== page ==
For the non-farmer, soil is easy to take for granted. It’s awfully hard to remember that soil is a living thing. And, at first glance there doesn’t appear to be an obvious link between the brown stuff under our feet and our big environmental issues.
But it all starts in a little dirt. Whether it is neutralizing greenhouse gases or conserving more water organic farming methods prove time after time that healthy landscapes can lessen and even eliminate threats to our natural resources and ourselves.
In 2012, TIME magazine asked the question: “What if the world’s soil runs out?”
Our footprint for agriculture is shrinking. Recent estimates project we might have as little as 60 years of farmable soil left and each day we lose more grasslands, forests and savannas with agriculture’s expansion to find healthy places to grow crops.
Meanwhile, rates of soil loss are on the rise. And when soil is lost through erosion it can carry a dangerous mix of debris, fertilizers and pesticides into lakes and rivers, making them unsafe for wildlife and for people. And at the other end of the extreme, some of our most productive agricultural regions are facing water shortages from increasing drought. With agriculture using more than 70 percent of our world’s freshwater, far too much is wasted in worn-out soils through runoff and poor retention.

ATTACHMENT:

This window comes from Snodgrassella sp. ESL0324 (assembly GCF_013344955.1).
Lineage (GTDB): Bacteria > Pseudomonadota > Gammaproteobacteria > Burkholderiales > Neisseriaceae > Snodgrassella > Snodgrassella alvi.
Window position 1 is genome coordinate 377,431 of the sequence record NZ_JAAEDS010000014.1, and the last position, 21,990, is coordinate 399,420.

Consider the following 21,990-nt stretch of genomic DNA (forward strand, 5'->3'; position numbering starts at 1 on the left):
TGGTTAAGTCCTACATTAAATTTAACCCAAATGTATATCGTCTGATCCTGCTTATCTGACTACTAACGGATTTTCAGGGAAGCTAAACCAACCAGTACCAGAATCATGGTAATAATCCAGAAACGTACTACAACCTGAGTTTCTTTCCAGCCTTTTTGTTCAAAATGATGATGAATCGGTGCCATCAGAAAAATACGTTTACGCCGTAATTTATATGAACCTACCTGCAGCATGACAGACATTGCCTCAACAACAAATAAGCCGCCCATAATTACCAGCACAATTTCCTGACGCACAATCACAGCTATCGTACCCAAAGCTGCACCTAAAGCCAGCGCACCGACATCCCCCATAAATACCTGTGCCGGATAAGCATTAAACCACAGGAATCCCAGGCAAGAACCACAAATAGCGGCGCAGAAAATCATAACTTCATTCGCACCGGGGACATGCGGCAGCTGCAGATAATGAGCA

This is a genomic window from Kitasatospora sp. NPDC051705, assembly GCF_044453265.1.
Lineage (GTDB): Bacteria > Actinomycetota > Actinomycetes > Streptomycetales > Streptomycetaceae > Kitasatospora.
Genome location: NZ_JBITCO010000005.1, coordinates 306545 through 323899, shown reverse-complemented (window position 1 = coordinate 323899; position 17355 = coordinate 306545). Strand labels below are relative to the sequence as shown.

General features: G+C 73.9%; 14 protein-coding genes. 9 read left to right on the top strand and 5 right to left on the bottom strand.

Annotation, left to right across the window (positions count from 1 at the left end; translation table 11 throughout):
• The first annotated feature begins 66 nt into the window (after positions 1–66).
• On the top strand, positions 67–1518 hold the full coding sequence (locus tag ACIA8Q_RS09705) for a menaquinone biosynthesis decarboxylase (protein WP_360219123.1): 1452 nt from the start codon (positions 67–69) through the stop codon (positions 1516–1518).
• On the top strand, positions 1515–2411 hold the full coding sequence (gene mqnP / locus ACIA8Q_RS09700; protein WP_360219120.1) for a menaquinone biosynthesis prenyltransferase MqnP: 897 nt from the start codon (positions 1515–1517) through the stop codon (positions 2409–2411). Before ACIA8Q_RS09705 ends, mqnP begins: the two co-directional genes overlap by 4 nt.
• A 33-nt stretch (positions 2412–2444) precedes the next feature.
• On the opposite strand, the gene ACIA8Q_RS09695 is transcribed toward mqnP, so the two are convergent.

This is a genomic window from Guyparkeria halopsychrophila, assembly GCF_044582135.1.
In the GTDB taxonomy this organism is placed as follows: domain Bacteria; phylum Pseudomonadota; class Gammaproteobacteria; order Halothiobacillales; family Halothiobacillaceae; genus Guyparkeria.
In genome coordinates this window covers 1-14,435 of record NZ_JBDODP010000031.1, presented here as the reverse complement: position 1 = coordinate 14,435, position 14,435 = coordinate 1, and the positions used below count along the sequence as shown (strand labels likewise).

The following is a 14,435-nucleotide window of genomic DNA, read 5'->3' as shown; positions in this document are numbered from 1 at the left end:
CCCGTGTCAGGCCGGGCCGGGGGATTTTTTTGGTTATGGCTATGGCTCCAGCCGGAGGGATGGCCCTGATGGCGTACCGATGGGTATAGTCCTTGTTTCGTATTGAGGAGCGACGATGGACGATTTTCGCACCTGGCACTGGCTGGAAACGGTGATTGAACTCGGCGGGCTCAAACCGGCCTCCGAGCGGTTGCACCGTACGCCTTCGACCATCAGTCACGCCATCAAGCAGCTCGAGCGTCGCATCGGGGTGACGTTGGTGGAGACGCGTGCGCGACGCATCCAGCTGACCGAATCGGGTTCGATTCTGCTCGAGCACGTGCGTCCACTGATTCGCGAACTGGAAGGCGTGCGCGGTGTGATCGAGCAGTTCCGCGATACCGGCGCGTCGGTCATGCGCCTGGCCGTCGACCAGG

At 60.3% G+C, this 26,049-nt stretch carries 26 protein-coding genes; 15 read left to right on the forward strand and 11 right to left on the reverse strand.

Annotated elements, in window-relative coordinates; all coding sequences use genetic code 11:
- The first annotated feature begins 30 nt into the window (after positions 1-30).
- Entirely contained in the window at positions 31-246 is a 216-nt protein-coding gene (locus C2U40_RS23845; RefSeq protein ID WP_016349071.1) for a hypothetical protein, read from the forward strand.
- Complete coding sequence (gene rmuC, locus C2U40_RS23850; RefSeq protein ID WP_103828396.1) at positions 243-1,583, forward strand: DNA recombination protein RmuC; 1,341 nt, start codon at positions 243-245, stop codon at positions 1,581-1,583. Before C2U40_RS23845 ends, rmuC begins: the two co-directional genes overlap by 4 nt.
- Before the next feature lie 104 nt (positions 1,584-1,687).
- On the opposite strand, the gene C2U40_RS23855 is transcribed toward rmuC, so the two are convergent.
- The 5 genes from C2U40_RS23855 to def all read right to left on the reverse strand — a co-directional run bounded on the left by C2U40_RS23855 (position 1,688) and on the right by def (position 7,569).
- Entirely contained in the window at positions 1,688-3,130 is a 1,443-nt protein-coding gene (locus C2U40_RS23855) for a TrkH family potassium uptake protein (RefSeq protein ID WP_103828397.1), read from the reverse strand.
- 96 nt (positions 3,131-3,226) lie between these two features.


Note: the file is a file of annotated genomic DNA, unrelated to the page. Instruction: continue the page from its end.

Investing in soil health is a long-term approach to agriculture’s sustainability; and in a culture of now-ness, we need more than ever to relearn how to be stewards of our future.
Fortunately, there are simple solutions to renew our soil. With organic certification, farmers follow practices that add organic matter, increase water holding capacity and keep farmland productive for the future.
Research shows that organically managed farm systems lead to long-term payoffs for growers. Cover crops not only add much needed organic bulk back into a constantly retreating landscape, but also fix nutrients to soil and encourage an abundance of essential microorganisms. Organic farmers strongly believe in caring for their “soil livestock” as part of an overall approach that values the importance of soil ecosystem biology as integral to healthy farmlands. Building the quality and quantity of soil matter also improves the capacity for water to be held in place, increasing the amount available for plants to uptake when needed most. These kinds of basic practices found in certified organic operations can increase the role of soil as a vanguard to sequester carbon. In short, organic soil can help us keep more carbon out of the atmosphere; it gives us another tool in our fight against climate change.
But more needs to be done. With healthy soil in short supply and more volatile weather in the form of floods threatening to contaminate our waterways with agricultural runoff, we need to transition more farms to sustainable land management practices, quickly. Our partnerships with Oregon State University and the Natural Resources Conservation Service have made notable progress. Despite these encouraging results, we must increase investment in saving our soil through education, outreach and technical support.